Park was at an unusual location.

No sightings reported for November 5th or 6th

Sightings for Wednesday, November 4th

The WILLET was seen again on the beach at White Rock, and 6 EARED GREBES and
an immature SNOW GEESE were seen offshore there near the pier.

Sightings for Tuesday, November 3rd

A SNOWY OWL, the first of the fall, was seen and photographed on the Iona
Island south jetty. Also there was a single SNOW BUNTING.

The GYRFALCON was seen again near the foot of 96th Street in Delta, and the
LONG-BILLED CURLEW and several MARBLED GODWITS were at Blackie Spit in

Sightings for Monday, November 2nd

A late WILSON'S WARBLER on Iona Island in Richmond, near the sewage ponds,
was noteworthy.

At White Rock, the wintering WILLET was seen on the beach close to the white
Rock, and at least 6 EARED GREBES were seen offshore.

In Delta, 8 EURASIAN COLLARED-DOVES were coming to a feeder in the 4100
block of River Road, west of Ladner.

Two TOWNSEND'S WARBLERS and 5 HERMIT THRUSHES at Queen Elizabeth Park in
Vancouver, both somewhat late, were noteworthy.

Sightings for Sunday, November 1st

An immature GYRFALCON, the first of the fall, was reported from near the
foot of 96th Street on Boundary Bay in Delta. Nearby, an AMERICAN
GOLDEN-PLOVER and a RED KNOT were seen with other shorebirds. A small flock
of TRUMPETER SWANS seen along 104th Street were the first ones reported this

Sightings for Saturday, October 31st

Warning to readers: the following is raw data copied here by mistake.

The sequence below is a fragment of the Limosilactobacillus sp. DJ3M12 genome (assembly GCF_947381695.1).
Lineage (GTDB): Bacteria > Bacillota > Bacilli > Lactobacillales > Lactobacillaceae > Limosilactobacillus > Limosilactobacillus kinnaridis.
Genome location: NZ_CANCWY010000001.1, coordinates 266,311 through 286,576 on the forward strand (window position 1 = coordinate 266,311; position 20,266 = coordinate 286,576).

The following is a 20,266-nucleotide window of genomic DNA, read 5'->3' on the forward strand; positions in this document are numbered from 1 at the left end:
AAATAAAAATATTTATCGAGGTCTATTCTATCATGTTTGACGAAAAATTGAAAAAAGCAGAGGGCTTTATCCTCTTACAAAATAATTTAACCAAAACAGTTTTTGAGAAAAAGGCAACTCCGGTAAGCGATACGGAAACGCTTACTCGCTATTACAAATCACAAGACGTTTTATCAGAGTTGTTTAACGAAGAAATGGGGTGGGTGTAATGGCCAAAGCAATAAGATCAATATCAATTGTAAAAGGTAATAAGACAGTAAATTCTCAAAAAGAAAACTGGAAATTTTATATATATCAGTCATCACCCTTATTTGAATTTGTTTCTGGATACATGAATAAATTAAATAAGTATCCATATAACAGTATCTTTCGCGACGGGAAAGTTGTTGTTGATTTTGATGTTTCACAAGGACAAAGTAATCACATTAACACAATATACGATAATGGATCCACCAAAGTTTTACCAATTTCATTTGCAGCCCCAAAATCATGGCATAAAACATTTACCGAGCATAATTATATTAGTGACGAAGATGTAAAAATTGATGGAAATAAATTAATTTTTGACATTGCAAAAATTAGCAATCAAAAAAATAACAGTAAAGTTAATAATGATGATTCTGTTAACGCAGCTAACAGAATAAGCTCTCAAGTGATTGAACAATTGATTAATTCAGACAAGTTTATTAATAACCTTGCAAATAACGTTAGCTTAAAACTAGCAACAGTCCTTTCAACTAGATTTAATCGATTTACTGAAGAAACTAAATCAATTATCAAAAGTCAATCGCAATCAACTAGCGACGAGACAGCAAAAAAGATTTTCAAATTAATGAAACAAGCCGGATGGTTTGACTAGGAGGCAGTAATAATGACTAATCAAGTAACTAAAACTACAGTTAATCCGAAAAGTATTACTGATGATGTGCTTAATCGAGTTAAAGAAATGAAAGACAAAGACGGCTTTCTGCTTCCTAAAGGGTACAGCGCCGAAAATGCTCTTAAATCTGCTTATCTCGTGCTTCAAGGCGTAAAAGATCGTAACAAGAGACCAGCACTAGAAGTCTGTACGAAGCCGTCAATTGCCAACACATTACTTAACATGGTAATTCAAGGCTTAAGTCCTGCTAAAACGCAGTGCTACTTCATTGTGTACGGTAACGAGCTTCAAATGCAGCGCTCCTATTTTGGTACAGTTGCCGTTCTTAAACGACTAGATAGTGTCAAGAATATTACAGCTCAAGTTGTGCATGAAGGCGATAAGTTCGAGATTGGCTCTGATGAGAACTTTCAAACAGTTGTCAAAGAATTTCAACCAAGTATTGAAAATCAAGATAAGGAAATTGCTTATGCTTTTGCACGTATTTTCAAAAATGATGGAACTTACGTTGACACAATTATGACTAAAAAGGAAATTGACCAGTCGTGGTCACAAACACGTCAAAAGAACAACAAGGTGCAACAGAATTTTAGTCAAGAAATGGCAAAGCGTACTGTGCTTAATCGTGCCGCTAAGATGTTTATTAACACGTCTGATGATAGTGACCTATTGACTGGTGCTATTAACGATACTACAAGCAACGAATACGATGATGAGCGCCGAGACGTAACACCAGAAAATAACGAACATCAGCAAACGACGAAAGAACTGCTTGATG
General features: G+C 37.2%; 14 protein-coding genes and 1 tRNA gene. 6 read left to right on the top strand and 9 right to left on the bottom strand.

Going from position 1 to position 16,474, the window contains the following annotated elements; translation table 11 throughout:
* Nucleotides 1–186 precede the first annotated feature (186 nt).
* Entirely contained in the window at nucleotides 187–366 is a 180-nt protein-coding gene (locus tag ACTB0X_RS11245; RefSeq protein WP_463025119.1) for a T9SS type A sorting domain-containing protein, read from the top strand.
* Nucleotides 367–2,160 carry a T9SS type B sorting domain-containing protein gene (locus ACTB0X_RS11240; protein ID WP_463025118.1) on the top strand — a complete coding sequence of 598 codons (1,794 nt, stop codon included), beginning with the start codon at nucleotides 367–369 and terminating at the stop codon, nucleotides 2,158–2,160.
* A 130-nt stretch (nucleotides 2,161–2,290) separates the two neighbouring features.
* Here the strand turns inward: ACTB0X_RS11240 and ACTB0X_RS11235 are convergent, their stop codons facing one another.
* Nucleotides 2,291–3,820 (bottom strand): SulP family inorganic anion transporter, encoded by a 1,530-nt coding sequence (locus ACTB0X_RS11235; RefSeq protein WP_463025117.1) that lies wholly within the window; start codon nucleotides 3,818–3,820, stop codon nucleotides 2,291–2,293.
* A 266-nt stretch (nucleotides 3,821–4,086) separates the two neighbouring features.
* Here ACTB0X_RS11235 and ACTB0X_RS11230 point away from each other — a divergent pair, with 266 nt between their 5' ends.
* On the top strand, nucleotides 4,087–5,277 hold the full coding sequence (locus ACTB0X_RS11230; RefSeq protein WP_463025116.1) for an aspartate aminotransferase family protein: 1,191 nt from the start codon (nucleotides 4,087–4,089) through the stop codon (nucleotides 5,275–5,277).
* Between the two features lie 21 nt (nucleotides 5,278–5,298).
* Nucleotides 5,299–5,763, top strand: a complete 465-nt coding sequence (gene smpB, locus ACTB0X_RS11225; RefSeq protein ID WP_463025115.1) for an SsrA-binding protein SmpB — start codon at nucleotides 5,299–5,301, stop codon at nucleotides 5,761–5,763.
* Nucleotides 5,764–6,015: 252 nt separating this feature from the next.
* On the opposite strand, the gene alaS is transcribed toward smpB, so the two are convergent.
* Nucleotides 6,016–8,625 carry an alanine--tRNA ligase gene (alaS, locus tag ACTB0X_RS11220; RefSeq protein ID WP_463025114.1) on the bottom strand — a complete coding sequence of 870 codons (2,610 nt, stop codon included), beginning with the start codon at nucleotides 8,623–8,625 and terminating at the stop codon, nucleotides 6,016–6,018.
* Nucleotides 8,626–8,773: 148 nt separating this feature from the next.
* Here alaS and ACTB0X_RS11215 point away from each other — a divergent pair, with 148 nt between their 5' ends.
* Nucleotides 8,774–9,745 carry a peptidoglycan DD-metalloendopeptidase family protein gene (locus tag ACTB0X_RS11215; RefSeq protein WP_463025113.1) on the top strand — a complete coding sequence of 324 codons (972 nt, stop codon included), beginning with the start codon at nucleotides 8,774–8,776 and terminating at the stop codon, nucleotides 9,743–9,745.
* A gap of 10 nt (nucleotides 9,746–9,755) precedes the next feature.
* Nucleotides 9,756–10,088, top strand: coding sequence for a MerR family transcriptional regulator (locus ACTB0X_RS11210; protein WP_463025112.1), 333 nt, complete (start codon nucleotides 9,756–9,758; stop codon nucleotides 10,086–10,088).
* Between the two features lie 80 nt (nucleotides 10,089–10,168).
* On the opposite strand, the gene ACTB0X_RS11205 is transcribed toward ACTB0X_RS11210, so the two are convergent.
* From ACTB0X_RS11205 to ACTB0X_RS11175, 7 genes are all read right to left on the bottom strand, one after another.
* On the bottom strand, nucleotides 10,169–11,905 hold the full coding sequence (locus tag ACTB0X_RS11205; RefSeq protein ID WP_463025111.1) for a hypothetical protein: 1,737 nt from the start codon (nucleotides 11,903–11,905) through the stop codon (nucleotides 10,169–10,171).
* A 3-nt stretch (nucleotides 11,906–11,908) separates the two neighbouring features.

The WESTERN SCRUB-JAY is still being seen daily in the 21900 block of the
Lougheed Highway in Maple Ridge.

A RED-NAPED SAPSUCKER, very rare in fall, was reported from Queen Elizabeth
Park in Vancouver. Also here were 2 ANNA'S HUMMINGBIRDS and 2 late

The AMERICAN AVOCET, previously seen at the Serpentine River mouth, was
observed at Blackie Spit in Surrey. Also here were the LONG-BILLED CURLEW
and several MARBLED GODWITS.

Two blue-phase SNOW GEESE, an adult and an immature, were seen in a large
flock of SNOW GEESE south of Steveston Highway near Southport Road in

Sightings for Friday, October 30th

An enormous flock of more than 700 SURFBIRDS was seen, along with 60 BLACK
TURNSTONES and 2 BLACK OYSTERCATCHERS, was seen on the Grebe Islets off
Lighthouse Park in West Vancouver. The best viewing spot for the Grebe
Islets is Klootchman Park, just north of Lighthouse Park.

A WHITE-THROATED SPARROW appeared in a yard in the 4000 block of West 35th
Avenue in Vancouver.

A SNOW BUNTING at Rainbow Park in Alta Lake in Whistler, north of Vancouver,
was reportedly the first one seen there in 6 years. A SNOW GOOSE was also
seen in Whistler on the Nicklaus North golf course.

A brief account of 31 of the best birding locations in the Vancouver area
can be found on the Nature Vancouver website at

If you have any questions about birds or birding in the Vancouver area,
please call Wayne at 604-597-7201, Viveka at 604-531-3401, or Larry at

Thank you for calling the Vancouver Rare Bird Alert, and good birding.

Wayne C. Weber
Delta, BC
contopus at telus.net

More information about the Tweeters mailing list